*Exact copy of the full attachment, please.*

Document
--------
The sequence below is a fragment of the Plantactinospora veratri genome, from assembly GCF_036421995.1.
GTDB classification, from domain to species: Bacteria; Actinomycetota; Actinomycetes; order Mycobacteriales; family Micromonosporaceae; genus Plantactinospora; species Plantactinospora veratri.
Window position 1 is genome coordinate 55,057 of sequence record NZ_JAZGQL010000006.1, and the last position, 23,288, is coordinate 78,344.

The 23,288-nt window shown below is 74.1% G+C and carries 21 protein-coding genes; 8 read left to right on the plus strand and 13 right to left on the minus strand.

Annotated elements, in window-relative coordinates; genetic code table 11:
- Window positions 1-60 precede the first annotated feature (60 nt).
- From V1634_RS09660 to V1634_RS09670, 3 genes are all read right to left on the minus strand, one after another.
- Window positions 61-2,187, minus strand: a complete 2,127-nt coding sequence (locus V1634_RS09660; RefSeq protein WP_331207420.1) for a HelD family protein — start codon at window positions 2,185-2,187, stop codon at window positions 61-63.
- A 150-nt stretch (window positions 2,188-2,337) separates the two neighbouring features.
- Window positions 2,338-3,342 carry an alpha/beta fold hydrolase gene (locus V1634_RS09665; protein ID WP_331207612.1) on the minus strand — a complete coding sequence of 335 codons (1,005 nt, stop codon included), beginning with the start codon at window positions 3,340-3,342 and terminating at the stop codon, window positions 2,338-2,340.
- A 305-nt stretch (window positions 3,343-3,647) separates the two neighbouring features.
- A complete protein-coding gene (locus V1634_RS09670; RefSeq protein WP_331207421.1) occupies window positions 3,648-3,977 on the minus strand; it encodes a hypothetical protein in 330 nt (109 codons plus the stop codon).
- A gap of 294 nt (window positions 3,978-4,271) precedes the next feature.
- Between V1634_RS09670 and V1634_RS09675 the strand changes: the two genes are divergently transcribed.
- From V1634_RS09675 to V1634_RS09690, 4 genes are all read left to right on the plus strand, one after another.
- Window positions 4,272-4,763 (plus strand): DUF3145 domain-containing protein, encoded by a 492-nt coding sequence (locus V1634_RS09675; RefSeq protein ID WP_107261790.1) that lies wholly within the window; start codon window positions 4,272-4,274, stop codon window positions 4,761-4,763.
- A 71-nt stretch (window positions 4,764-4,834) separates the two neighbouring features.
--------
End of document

The sequence below is a fragment of the Plantactinospora veratri genome, from assembly GCF_036421995.1.
GTDB classification, from domain to species: Bacteria; Actinomycetota; Actinomycetes; order Mycobacteriales; family Micromonosporaceae; genus Plantactinospora; species Plantactinospora veratri.
Window position 1 is genome coordinate 55,057 of sequence record NZ_JAZGQL010000006.1, and the last position, 23,288, is coordinate 78,344.

The 23,288-nt window shown below is 74.1% G+C and carries 21 protein-coding genes; 8 read left to right on the plus strand and 13 right to left on the minus strand.

Annotated elements, in window-relative coordinates; genetic code table 11:
- Window positions 1-60 precede the first annotated feature (60 nt).
- From V1634_RS09660 to V1634_RS09670, 3 genes are all read right to left on the minus strand, one after another.
- Window positions 61-2,187, minus strand: a complete 2,127-nt coding sequence (locus V1634_RS09660; RefSeq protein WP_331207420.1) for a HelD family protein — start codon at window positions 2,185-2,187, stop codon at window positions 61-63.
- A 150-nt stretch (window positions 2,188-2,337) separates the two neighbouring features.
- Window positions 2,338-3,342 carry an alpha/beta fold hydrolase gene (locus V1634_RS09665; protein ID WP_331207612.1) on the minus strand — a complete coding sequence of 335 codons (1,005 nt, stop codon included), beginning with the start codon at window positions 3,340-3,342 and terminating at the stop codon, window positions 2,338-2,340.
- A 305-nt stretch (window positions 3,343-3,647) separates the two neighbouring features.
- A complete protein-coding gene (locus V1634_RS09670; RefSeq protein WP_331207421.1) occupies window positions 3,648-3,977 on the minus strand; it encodes a hypothetical protein in 330 nt (109 codons plus the stop codon).
- A gap of 294 nt (window positions 3,978-4,271) precedes the next feature.
- Between V1634_RS09670 and V1634_RS09675 the strand changes: the two genes are divergently transcribed.
- From V1634_RS09675 to V1634_RS09690, 4 genes are all read left to right on the plus strand, one after another.
- Window positions 4,272-4,763 (plus strand): DUF3145 domain-containing protein, encoded by a 492-nt coding sequence (locus V1634_RS09675; RefSeq protein ID WP_107261790.1) that lies wholly within the window; start codon window positions 4,272-4,274, stop codon window positions 4,761-4,763.
- A 71-nt stretch (window positions 4,764-4,834) separates the two neighbouring features.